NAYPYITAW — The opposition Union Solidarity and Development Party (USDP) has urged the government to reconsider its decision to let the UN’s new special envoy on Myanmar set up an office in the administrative capital, Naypyitaw, warning that it could leave the country vulnerable to international interference.
“We want our government to think about our sovereignty and our internal affairs. We do not want our sovereign nation to be divided, and our government needs to listen to the voices of our people,” USDP spokesman U Thein Tun Oo told reporters in Naypyitaw on Thursday.
If the office is unavoidable, he added, the government should at least be transparent about it with the public.
UN Secretary-General Antonio Guterres appointed Switzerland’s ambassador to Germany, Christine Schraner Burgener, as special envoy to Myanmar in April.
Earlier this month, Myanmar signed a framework deal with the UN Development Program and the UN’s refugee agency aimed at creating the necessary conditions for the safe return of the 700,000 mostly Rohingya Muslims who fled Rakhine State for Bangladesh since August, when attacks by Muslim militants on police posts sparked a military crackdown.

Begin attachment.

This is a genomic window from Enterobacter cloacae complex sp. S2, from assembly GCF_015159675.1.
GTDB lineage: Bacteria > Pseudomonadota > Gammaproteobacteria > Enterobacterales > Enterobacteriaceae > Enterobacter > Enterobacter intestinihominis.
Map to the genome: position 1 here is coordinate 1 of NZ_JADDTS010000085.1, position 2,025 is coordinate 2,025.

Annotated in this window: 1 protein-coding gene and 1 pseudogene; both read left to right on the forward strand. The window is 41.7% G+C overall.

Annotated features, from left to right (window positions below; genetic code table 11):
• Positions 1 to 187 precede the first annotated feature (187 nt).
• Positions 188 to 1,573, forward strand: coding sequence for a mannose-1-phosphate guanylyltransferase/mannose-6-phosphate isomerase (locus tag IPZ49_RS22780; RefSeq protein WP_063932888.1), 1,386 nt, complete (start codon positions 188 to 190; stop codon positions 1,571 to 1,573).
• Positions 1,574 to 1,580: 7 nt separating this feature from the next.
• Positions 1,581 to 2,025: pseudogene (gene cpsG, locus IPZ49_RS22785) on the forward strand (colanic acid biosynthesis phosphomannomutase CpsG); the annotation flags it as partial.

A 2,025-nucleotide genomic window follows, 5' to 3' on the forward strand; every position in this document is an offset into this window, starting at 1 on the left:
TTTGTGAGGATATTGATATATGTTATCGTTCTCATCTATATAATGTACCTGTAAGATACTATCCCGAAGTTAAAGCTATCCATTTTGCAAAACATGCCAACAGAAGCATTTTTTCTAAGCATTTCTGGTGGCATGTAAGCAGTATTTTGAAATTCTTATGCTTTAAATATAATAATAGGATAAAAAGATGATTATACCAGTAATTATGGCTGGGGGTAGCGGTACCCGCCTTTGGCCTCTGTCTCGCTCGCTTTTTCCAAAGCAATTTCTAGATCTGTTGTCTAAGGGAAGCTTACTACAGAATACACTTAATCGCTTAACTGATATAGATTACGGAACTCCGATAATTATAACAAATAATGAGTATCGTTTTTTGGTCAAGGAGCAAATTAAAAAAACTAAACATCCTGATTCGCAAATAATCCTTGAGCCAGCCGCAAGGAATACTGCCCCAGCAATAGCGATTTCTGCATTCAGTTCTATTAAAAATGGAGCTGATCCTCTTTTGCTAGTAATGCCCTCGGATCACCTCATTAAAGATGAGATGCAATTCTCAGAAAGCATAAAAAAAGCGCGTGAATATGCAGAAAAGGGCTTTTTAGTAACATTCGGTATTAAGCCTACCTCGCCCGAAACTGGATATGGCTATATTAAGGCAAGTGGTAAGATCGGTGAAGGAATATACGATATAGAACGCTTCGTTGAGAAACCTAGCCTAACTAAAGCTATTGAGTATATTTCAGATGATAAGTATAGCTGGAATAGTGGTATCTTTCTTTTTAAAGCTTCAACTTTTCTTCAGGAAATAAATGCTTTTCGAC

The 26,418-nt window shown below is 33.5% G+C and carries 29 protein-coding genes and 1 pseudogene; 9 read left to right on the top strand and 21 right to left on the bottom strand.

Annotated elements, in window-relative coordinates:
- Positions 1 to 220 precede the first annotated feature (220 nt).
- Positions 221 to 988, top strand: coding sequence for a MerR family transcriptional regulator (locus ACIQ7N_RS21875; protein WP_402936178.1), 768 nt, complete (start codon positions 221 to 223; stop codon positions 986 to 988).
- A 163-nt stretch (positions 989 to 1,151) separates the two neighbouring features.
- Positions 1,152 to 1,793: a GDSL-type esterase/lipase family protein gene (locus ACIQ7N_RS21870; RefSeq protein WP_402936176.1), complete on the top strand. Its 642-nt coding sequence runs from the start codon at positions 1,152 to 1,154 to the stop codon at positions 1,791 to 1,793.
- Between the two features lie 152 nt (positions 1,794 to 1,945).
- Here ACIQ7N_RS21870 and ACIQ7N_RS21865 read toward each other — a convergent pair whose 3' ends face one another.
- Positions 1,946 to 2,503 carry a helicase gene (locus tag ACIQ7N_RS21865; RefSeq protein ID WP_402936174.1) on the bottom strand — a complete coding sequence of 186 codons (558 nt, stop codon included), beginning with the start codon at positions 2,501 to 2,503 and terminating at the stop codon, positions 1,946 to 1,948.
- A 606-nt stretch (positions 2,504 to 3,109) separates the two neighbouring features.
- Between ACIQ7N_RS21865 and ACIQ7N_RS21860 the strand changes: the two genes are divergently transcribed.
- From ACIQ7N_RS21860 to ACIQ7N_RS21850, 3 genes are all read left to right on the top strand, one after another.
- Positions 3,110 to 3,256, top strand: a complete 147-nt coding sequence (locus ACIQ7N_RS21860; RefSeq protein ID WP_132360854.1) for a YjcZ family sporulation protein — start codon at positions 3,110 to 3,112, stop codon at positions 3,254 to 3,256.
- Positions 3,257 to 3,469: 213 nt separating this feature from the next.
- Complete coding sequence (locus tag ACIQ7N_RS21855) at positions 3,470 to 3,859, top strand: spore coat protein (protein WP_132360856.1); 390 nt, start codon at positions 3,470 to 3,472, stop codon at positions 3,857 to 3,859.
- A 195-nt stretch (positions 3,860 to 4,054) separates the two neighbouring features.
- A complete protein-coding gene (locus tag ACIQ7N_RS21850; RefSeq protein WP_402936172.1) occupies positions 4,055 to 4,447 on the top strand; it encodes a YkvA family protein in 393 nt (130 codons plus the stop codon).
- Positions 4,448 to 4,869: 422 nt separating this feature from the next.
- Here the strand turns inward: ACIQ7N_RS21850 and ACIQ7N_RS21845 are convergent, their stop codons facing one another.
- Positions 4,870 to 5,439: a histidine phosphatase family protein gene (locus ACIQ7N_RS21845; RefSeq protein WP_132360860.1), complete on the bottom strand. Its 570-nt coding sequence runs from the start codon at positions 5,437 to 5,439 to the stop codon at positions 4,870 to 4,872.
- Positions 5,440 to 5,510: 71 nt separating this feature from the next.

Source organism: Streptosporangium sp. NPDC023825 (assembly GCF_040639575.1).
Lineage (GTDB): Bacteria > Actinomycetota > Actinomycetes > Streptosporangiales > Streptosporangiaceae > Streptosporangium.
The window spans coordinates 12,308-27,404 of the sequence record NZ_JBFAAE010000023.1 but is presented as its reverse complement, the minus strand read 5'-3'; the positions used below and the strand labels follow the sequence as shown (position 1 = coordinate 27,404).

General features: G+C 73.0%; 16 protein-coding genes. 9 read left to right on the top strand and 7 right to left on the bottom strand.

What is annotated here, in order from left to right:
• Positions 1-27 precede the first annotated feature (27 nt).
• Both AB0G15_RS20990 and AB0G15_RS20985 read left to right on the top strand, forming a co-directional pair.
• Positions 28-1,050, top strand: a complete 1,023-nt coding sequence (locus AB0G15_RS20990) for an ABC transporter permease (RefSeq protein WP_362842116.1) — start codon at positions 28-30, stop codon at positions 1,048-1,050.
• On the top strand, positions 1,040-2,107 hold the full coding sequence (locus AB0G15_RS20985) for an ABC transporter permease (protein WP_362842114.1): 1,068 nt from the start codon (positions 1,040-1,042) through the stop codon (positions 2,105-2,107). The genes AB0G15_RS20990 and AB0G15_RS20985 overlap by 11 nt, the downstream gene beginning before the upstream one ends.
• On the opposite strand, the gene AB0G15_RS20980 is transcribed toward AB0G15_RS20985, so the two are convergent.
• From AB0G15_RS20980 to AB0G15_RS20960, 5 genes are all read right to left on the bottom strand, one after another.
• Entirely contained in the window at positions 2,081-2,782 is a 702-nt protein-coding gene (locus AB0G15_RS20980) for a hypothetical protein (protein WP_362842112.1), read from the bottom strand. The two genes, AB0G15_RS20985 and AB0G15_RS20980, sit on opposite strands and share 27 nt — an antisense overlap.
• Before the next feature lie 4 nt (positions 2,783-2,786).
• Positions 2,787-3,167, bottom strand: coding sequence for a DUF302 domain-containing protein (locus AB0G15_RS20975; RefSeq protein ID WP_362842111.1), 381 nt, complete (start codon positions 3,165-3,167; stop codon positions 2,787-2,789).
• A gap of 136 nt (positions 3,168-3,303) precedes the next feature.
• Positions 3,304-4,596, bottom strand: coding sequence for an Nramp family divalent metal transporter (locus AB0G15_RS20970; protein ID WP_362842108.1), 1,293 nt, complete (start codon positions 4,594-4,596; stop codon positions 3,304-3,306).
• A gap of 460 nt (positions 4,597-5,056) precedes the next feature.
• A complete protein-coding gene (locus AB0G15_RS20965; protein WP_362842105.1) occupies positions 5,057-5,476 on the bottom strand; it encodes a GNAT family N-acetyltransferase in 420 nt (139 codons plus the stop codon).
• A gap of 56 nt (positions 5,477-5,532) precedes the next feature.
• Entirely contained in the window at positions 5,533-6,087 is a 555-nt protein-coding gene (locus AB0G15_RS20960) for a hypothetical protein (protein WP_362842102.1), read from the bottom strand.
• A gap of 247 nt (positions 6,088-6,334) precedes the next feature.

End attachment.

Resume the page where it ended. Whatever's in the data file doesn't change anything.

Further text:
The military-aligned USDP is staunchly opposed to international involvement in the Rohingya crisis and accuses the UN — which has called the military crackdown a “textbook case of ethnic cleansing” — of bias.
“Who played a role in attracting international attention to the Rakhine issue?” U Thein Tun Oo asked. “When they open an office in Naypyitaw, they will work not only on the Rakhine issue. They will even work on Shan and Kachin issues in order to bring our country before the ICC [International Criminal Court],” he said.
Last month the government announced the formation of an independent commission to investigate alleged rights abuses in Rakhine since the militant attacks in August. But the military objected to plans to include a foreign expert on the three-member team, and its representatives spoke against the quota in Parliament.
U Thein Tun Oo accused the UN and other international actors of causing the Rohingya crisis and putting the country’s stability at risk.
“Was any country stable after allowing the UN to interfere in its internal affairs to solve a conflict? We ask this question. Some countries split apart and became unstable after allowing the UN to interfere in their internal affairs, and in the end, those countries have had to share sovereignty,” he said.
The spokesman did not say which countries he was referring to.